Support from a women's group for a controversial law to tackle sectarianism and online abuse is "not legitimised" by any statistics surrounding its use, academics have told MSPs.

Lecturers questioned claims the Offensive Behaviour at Football and Threatening Communications Act offered extra protection to women and minority groups such as LGBTI and disabled people during an appearance at Holyrood's Justice Committee.

The committee is considering whether the legislation should be repealed, and has taken evidence from a broad range of organisations, including the Scottish Women's Convention (SWC).

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The SWC opposes a bid by Labour's James Kelly to repeal the two-part law, aimed at tackling both sectarianism at football - including offensive chants and songs - and cracking down on violent online abuse.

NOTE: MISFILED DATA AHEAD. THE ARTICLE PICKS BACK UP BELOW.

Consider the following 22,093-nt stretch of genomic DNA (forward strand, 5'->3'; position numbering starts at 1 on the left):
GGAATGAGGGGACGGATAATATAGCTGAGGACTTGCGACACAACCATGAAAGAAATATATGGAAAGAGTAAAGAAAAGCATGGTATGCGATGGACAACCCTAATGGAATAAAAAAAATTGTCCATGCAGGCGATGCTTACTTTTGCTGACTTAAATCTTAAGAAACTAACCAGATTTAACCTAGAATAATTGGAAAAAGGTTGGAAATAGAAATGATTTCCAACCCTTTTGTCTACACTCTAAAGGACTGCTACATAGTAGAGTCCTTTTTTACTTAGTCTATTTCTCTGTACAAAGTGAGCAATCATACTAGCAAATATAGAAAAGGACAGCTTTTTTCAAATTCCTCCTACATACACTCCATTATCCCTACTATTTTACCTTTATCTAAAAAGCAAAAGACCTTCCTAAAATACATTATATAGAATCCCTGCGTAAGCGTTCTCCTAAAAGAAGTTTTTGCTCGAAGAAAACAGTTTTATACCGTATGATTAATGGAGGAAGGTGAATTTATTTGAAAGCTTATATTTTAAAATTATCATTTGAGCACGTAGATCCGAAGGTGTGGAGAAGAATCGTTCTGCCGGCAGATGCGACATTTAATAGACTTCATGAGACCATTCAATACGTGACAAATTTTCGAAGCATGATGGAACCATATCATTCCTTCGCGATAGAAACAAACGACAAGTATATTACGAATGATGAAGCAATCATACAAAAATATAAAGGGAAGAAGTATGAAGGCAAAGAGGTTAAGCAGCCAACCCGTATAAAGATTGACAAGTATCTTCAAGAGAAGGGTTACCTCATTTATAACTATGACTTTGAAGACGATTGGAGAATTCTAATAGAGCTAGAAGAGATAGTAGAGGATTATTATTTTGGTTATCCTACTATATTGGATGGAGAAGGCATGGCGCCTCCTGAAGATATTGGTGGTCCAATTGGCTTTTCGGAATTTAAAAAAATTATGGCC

The organisation argued women "have felt increasingly terrified and scared about particularly public transport and public places like pubs when football games are on", adding the Act "fills a gap in the legislative agenda which is well meaning in its scope to protect communities throughout the country".

However this view was questioned by Dr Stuart Waiton of Abertay University and Dr John Kelly of Edinburgh University, who both back the repeal of the Act.

Dr Waiton, a sociology lecturer, said their view was not backed up by statistics, and was "grotesquely patronising to football fans".

He told MSPs: "You don't question that actually perhaps their fear is not legitimised. It is certainly not legitimised by any of the statistics that I've seen in terms of attacks on gay people, black people, women at football games.

"But you take that fear as good coin."

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He added: "There is a presumption that football fans are bigots, racists, sexists, homophobes and don't like disabled people and so on.

"Then we get these groups (such as SWC), represented by tiny numbers of people, who come forward and say 'I find this a problem'.

"I think this is grotesquely patronising to football fans."

Dr Kelly said he agreed the rights of women and other groups should be protected, but questioned the evidence of the legislation's role in doing so.

"I am not sure why this Bill is giving this women's group comfort... or encouraging them to feel safe and secure at football," he said.